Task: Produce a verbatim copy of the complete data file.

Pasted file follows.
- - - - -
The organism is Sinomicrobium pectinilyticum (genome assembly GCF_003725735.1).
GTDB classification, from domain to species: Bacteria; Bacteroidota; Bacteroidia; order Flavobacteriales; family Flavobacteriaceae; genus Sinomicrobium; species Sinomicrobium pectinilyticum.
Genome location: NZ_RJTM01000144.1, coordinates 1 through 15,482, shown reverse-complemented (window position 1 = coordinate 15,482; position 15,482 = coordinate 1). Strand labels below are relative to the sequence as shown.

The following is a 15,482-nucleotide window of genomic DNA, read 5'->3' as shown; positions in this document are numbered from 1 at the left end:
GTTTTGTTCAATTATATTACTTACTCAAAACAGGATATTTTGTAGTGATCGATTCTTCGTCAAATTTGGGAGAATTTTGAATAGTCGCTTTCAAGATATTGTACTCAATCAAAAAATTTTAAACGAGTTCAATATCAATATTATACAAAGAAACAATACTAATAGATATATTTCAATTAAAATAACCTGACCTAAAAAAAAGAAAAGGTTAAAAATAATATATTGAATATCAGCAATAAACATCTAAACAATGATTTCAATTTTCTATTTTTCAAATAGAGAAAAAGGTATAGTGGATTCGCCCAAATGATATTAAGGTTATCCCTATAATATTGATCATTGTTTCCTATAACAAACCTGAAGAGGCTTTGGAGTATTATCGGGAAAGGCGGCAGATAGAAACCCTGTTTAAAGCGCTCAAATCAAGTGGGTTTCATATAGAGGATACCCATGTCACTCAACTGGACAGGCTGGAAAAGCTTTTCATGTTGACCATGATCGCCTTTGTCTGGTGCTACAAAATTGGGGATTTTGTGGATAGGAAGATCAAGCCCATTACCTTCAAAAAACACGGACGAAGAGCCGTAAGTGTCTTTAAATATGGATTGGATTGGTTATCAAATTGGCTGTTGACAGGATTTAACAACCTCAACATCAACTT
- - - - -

The organism is Sinomicrobium pectinilyticum (genome assembly GCF_003725735.1).
GTDB classification, from domain to species: Bacteria; Bacteroidota; Bacteroidia; order Flavobacteriales; family Flavobacteriaceae; genus Sinomicrobium; species Sinomicrobium pectinilyticum.
Genome location: NZ_RJTM01000144.1, coordinates 1 through 15,482, shown reverse-complemented (window position 1 = coordinate 15,482; position 15,482 = coordinate 1). Strand labels below are relative to the sequence as shown.

The following is a 15,482-nucleotide window of genomic DNA, read 5'->3' as shown; positions in this document are numbered from 1 at the left end:
GTTTTGTTCAATTATATTACTTACTCAAAACAGGATATTTTGTAGTGATCGATTCTTCGTCAAATTTGGGAGAATTTTGAATAGTCGCTTTCAAGATATTGTACTCAATCAAAAAATTTTAAACGAGTTCAATATCAATATTATACAAAGAAACAATACTAATAGATATATTTCAATTAAAATAACCTGACCTAAAAAAAAGAAAAGGTTAAAAATAATATATTGAATATCAGCAATAAACATCTAAACAATGATTTCAATTTTCTATTTTTCAAATAGAGAAAAAGGTATAGTGGATTCGCCCAAATGATATTAAGGTTATCCCTATAATATTGATCATTGTTTCCTATAACAAACCTGAAGAGGCTTTGGAGTATTATCGGGAAAGGCGGCAGATAGAAACCCTGTTTAAAGCGCTCAAATCAAGTGGGTTTCATATAGAGGATACCCATGTCACTCAACTGGACAGGCTGGAAAAGCTTTTCATGTTGACCATGATCGCCTTTGTCTGGTGCTACAAAATTGGGGATTTTGTGGATAGGAAGATCAAGCCCATTACCTTCAAAAAACACGGACGAAGAGCCGTAAGTGTCTTTAAATATGGATTGGATTGGTTATCAAATTGGCTGTTGACAGGATTTAACAACCTCAACATCAACTT